Before you start to create tasty food that’s full of flavour for those of you who haven’t yet discovered the importance of salt, I just wanted to add a few notes……
Being able to season properly with salt is the single most important skill a cook must have if they want their food to taste its best.
No matter how many fantastic ingredients and herbs you use in a dish, if the dish is under -seasoned it will taste bland and incomplete!
The dish obviously has to be made with the best ingredients, cooked in the best way and pared with complementing flavours but if it lacks seasoning it makes the difference between a good dish and a great dish!
Salt releases molecules within food that would otherwise be locked away. Some of these molecules are released into the air helping with the aroma of food and which is also important to our perception of flavour.
Taste and flavour are 2 different things
Taste is something we detect on the tongue and salty is one of them along with sweet, sour, bitter & umami.
Flavour is a sensation within our brains created by a combination of taste, smell, sound, temperature, sight and interoception (a sense stimulated from within the body)
Salt not only satisfies one of our tastes but it also enhances the smell of food which in turn enhances the flavour within our brain.
Some basics on how to use salt
Rule 1… You can add salt but you can’t take it away!
A dish that is under-seasoned will not be at its full potential but a dish that is over seasoned is inedible!
Add salt a little at a time tasting between additions. Over time as long as you always taste your food after the addition of salt you will become better at judging how much salt to add at a time.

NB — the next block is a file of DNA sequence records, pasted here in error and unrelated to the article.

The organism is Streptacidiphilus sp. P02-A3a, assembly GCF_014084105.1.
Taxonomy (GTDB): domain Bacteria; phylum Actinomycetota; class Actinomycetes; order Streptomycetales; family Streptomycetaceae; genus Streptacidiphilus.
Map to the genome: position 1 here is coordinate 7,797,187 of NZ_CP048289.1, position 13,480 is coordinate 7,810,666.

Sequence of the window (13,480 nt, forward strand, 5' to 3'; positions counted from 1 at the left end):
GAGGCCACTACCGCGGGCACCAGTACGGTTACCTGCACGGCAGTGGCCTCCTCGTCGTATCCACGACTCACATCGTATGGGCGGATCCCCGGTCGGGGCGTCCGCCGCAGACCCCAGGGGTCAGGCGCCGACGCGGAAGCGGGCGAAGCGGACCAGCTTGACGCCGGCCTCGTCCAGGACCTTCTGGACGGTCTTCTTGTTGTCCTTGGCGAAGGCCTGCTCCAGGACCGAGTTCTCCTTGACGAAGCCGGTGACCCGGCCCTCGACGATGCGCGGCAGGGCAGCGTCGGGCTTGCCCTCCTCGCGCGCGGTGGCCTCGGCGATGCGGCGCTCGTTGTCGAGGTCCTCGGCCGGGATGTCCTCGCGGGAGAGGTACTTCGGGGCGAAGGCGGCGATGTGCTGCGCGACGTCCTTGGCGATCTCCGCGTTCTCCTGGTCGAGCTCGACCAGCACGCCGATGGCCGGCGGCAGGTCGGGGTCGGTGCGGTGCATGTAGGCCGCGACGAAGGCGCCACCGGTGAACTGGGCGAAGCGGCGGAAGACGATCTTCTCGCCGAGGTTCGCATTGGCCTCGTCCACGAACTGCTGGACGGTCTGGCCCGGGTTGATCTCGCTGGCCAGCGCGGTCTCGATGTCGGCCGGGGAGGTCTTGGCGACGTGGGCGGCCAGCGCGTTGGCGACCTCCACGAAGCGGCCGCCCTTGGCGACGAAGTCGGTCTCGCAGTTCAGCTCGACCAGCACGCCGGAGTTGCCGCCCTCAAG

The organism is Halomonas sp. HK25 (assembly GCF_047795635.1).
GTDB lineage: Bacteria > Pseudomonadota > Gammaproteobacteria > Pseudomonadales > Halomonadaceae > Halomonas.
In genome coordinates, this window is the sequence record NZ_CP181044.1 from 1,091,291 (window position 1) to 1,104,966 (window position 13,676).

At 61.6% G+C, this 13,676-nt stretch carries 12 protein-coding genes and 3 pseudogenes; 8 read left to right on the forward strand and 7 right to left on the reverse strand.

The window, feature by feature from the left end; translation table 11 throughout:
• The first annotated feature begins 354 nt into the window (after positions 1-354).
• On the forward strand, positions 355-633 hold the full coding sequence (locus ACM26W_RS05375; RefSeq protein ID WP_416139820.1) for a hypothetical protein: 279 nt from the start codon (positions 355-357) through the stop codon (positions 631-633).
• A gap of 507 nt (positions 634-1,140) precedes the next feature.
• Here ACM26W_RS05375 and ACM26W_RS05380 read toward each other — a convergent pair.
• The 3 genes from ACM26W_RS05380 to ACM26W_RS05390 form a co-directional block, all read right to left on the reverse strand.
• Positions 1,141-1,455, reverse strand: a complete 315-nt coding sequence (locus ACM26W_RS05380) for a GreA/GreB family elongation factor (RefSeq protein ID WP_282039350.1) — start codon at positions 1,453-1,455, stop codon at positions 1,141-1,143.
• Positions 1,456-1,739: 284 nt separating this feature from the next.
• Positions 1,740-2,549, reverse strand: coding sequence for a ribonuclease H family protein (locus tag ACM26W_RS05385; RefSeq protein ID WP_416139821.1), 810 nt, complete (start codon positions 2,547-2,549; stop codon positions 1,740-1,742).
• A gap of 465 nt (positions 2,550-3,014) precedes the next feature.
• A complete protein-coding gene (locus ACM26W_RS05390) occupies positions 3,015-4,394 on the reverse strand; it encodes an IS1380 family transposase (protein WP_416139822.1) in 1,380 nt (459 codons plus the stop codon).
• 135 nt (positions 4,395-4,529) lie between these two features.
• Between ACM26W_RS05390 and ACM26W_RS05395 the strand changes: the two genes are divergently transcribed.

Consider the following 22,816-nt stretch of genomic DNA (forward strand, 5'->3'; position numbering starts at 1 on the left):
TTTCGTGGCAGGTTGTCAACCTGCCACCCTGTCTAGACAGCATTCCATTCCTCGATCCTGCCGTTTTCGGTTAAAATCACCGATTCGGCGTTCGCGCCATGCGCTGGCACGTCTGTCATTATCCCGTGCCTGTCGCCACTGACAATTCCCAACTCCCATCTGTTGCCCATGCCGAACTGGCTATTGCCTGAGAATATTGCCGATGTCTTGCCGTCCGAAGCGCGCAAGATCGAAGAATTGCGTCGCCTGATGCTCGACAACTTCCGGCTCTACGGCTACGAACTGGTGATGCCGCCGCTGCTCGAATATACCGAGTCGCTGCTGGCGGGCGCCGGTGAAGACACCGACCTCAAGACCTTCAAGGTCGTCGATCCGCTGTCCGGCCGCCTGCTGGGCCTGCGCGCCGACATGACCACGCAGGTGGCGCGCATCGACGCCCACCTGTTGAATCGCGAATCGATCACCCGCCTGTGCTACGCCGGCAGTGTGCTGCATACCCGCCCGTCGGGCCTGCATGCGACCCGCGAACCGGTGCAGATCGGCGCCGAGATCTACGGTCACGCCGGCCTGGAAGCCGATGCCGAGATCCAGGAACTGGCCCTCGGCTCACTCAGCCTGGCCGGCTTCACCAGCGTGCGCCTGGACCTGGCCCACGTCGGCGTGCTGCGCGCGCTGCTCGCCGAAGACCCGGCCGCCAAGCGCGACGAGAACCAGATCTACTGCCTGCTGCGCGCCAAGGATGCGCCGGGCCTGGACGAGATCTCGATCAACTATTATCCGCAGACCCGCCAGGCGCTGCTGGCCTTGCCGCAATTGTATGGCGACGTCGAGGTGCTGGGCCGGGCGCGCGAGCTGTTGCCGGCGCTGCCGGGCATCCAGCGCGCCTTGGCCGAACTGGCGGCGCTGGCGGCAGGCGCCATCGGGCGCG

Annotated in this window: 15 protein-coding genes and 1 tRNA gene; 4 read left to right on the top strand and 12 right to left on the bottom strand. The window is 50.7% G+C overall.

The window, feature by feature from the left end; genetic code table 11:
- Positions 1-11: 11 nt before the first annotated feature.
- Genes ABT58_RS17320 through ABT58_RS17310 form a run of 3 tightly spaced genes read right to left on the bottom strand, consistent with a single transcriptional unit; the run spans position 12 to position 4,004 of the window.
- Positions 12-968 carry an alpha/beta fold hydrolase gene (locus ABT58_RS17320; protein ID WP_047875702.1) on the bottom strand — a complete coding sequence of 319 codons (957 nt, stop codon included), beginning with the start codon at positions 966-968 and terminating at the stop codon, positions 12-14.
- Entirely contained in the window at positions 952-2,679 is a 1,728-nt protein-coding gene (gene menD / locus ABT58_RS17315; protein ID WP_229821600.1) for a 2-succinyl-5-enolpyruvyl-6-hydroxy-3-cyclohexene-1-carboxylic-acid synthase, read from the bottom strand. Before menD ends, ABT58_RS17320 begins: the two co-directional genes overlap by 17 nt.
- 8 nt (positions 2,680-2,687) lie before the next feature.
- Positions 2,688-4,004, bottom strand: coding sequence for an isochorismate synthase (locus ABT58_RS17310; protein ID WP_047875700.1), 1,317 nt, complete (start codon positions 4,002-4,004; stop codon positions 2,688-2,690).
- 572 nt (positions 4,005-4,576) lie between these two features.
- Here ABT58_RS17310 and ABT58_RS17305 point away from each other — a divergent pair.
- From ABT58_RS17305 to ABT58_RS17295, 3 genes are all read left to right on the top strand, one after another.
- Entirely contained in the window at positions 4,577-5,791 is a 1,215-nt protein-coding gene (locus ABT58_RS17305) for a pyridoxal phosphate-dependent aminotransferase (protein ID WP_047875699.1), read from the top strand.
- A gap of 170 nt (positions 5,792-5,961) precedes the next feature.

Most foods benefit from being seasoned generously at the start, again add a little at a time until you can taste the presence of salt. Then adjust the seasoning at the end.
Anything that will be reduced (simmered or boiled to concentrate the favour) should only be seasoned lightly at the start.
What salts to use
There are many different types of salt: sea salt, kosher salt and table salt to name a few.
For general purpose seasoning a good quality sea salt is fine, Malden (a flaked sea salt) being one of the more easily available. I will be using this in the seasoning of my recipes unless stated otherwise. After seasoning with this salt give it a couple of minutes before tasting as the crystals don’t dissolve immediately.
Sea salt is fine for seasoning but is not good for pickling as it contains trace minerals that can discolour food.
Kosher salt is a good all purpose salt as it can be used for everything including seasoning, pickling & curing as it contains no iodine. Any salt used for curing should not contain iodine as it can make cured meat for instance taste bitter.
Avoid table salts as they contain anti-caking agents that have no benefit for cooking with and can leave a chemical aftertaste and make clear soups such as consommés cloudy.
Consuming excess salt is linked to raised blood pressure.
If you are healthy and have no problems with blood pressure, then eating properly seasoned home made food will do your body zero harm.
Someone who eats home made well seasoned food would not be consuming what’s considered ‘excess salt’.
Consuming excess salt is usually a factor of eating processed foods and ready meals.
Without salt our body’s could not function and consuming a lack of salt in our diets would cause dehydrated at the least.
Don’t be afraid to season correctly, it wont do your body any harm!
However, If you’ve been advised by your doctor to cut down on salt, then you should take their advice.